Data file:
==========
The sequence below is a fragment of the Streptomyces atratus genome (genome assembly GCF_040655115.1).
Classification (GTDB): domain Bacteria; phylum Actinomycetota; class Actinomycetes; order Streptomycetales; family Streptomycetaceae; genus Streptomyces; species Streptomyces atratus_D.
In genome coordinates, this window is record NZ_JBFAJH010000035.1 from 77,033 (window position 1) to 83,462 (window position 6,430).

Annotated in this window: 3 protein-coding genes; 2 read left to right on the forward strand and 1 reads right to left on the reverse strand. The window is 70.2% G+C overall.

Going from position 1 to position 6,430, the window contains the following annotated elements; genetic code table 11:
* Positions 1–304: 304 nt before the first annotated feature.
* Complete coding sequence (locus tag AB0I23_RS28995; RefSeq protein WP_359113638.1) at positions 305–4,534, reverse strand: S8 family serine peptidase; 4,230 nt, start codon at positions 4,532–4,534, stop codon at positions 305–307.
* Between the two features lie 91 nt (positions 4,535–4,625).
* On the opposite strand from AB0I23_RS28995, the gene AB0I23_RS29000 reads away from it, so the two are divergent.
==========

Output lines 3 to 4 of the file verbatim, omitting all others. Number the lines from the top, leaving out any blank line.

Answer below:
In genome coordinates, this window is record NZ_JBFAJH010000035.1 from 77,033 (window position 1) to 83,462 (window position 6,430).

Annotated in this window: 3 protein-coding genes; 2 read left to right on the forward strand and 1 reads right to left on the reverse strand. The window is 70.2% G+C overall.